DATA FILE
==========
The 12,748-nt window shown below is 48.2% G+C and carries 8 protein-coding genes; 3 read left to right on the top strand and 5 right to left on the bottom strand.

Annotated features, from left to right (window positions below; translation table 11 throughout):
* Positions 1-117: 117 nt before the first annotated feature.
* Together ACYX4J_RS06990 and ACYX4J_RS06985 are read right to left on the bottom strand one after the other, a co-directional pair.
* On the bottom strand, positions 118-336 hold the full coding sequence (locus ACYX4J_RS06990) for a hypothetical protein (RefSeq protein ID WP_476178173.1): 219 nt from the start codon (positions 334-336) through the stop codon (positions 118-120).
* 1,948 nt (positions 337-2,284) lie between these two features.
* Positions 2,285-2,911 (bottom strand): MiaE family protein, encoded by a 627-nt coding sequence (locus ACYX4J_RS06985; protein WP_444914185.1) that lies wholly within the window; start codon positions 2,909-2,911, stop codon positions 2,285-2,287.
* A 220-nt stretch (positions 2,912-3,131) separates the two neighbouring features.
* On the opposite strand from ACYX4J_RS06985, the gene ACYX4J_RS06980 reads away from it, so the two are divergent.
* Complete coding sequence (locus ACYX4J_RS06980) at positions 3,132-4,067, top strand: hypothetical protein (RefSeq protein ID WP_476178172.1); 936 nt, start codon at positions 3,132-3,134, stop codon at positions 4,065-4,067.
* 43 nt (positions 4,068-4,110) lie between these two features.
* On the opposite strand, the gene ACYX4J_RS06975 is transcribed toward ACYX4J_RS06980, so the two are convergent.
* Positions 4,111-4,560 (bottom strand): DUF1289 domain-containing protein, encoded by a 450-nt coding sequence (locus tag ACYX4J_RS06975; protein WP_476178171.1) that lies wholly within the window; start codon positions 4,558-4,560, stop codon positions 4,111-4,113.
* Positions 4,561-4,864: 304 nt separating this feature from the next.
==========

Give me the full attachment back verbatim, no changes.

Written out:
The 12,748-nt window shown below is 48.2% G+C and carries 8 protein-coding genes; 3 read left to right on the top strand and 5 right to left on the bottom strand.

Annotated features, from left to right (window positions below; translation table 11 throughout):
* Positions 1-117: 117 nt before the first annotated feature.
* Together ACYX4J_RS06990 and ACYX4J_RS06985 are read right to left on the bottom strand one after the other, a co-directional pair.
* On the bottom strand, positions 118-336 hold the full coding sequence (locus ACYX4J_RS06990) for a hypothetical protein (RefSeq protein ID WP_476178173.1): 219 nt from the start codon (positions 334-336) through the stop codon (positions 118-120).
* 1,948 nt (positions 337-2,284) lie between these two features.
* Positions 2,285-2,911 (bottom strand): MiaE family protein, encoded by a 627-nt coding sequence (locus ACYX4J_RS06985; protein WP_444914185.1) that lies wholly within the window; start codon positions 2,909-2,911, stop codon positions 2,285-2,287.
* A 220-nt stretch (positions 2,912-3,131) separates the two neighbouring features.
* On the opposite strand from ACYX4J_RS06985, the gene ACYX4J_RS06980 reads away from it, so the two are divergent.
* Complete coding sequence (locus ACYX4J_RS06980) at positions 3,132-4,067, top strand: hypothetical protein (RefSeq protein ID WP_476178172.1); 936 nt, start codon at positions 3,132-3,134, stop codon at positions 4,065-4,067.
* 43 nt (positions 4,068-4,110) lie between these two features.
* On the opposite strand, the gene ACYX4J_RS06975 is transcribed toward ACYX4J_RS06980, so the two are convergent.
* Positions 4,111-4,560 (bottom strand): DUF1289 domain-containing protein, encoded by a 450-nt coding sequence (locus tag ACYX4J_RS06975; protein WP_476178171.1) that lies wholly within the window; start codon positions 4,558-4,560, stop codon positions 4,111-4,113.
* Positions 4,561-4,864: 304 nt separating this feature from the next.